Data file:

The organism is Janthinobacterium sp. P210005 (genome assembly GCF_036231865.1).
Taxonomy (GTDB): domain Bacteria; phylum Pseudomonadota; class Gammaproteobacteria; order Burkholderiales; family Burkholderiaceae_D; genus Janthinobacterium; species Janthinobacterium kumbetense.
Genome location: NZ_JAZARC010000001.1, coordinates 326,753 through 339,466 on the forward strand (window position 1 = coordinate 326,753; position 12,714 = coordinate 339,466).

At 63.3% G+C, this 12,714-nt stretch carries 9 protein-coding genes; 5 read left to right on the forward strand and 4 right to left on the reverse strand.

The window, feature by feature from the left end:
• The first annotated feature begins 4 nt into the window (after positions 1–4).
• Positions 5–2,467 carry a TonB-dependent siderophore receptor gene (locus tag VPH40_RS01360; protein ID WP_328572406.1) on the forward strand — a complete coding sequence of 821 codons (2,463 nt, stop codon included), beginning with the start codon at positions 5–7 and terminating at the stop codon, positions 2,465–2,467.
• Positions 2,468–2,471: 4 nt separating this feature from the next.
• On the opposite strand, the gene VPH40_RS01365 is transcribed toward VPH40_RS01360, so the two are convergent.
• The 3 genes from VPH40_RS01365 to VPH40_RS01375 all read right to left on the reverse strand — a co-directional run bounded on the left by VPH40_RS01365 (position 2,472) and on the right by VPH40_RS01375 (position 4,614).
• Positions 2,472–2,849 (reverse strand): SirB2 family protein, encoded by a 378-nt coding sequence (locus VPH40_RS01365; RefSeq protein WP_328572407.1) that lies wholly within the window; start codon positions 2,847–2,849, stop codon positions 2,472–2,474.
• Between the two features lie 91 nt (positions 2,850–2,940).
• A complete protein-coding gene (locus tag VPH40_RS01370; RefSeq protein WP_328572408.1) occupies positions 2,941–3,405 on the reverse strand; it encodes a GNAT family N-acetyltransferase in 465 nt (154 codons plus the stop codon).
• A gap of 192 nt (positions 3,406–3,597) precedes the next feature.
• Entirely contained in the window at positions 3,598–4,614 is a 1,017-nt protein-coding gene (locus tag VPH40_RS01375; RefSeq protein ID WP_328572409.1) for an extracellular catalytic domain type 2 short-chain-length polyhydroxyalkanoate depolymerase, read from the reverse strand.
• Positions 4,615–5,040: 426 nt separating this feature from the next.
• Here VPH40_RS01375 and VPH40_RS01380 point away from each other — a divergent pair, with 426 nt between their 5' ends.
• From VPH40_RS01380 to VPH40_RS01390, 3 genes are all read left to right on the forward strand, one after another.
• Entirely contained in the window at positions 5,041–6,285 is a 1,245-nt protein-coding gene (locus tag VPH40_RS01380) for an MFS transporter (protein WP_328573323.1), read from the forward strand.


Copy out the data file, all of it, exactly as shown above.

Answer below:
The organism is Janthinobacterium sp. P210005 (genome assembly GCF_036231865.1).
Taxonomy (GTDB): domain Bacteria; phylum Pseudomonadota; class Gammaproteobacteria; order Burkholderiales; family Burkholderiaceae_D; genus Janthinobacterium; species Janthinobacterium kumbetense.
Genome location: NZ_JAZARC010000001.1, coordinates 326,753 through 339,466 on the forward strand (window position 1 = coordinate 326,753; position 12,714 = coordinate 339,466).

At 63.3% G+C, this 12,714-nt stretch carries 9 protein-coding genes; 5 read left to right on the forward strand and 4 right to left on the reverse strand.

The window, feature by feature from the left end:
• The first annotated feature begins 4 nt into the window (after positions 1–4).
• Positions 5–2,467 carry a TonB-dependent siderophore receptor gene (locus tag VPH40_RS01360; protein ID WP_328572406.1) on the forward strand — a complete coding sequence of 821 codons (2,463 nt, stop codon included), beginning with the start codon at positions 5–7 and terminating at the stop codon, positions 2,465–2,467.
• Positions 2,468–2,471: 4 nt separating this feature from the next.
• On the opposite strand, the gene VPH40_RS01365 is transcribed toward VPH40_RS01360, so the two are convergent.
• The 3 genes from VPH40_RS01365 to VPH40_RS01375 all read right to left on the reverse strand — a co-directional run bounded on the left by VPH40_RS01365 (position 2,472) and on the right by VPH40_RS01375 (position 4,614).
• Positions 2,472–2,849 (reverse strand): SirB2 family protein, encoded by a 378-nt coding sequence (locus VPH40_RS01365; RefSeq protein WP_328572407.1) that lies wholly within the window; start codon positions 2,847–2,849, stop codon positions 2,472–2,474.
• Between the two features lie 91 nt (positions 2,850–2,940).
• A complete protein-coding gene (locus tag VPH40_RS01370; RefSeq protein WP_328572408.1) occupies positions 2,941–3,405 on the reverse strand; it encodes a GNAT family N-acetyltransferase in 465 nt (154 codons plus the stop codon).
• A gap of 192 nt (positions 3,406–3,597) precedes the next feature.
• Entirely contained in the window at positions 3,598–4,614 is a 1,017-nt protein-coding gene (locus tag VPH40_RS01375; RefSeq protein ID WP_328572409.1) for an extracellular catalytic domain type 2 short-chain-length polyhydroxyalkanoate depolymerase, read from the reverse strand.
• Positions 4,615–5,040: 426 nt separating this feature from the next.
• Here VPH40_RS01375 and VPH40_RS01380 point away from each other — a divergent pair, with 426 nt between their 5' ends.
• From VPH40_RS01380 to VPH40_RS01390, 3 genes are all read left to right on the forward strand, one after another.
• Entirely contained in the window at positions 5,041–6,285 is a 1,245-nt protein-coding gene (locus tag VPH40_RS01380) for an MFS transporter (protein WP_328573323.1), read from the forward strand.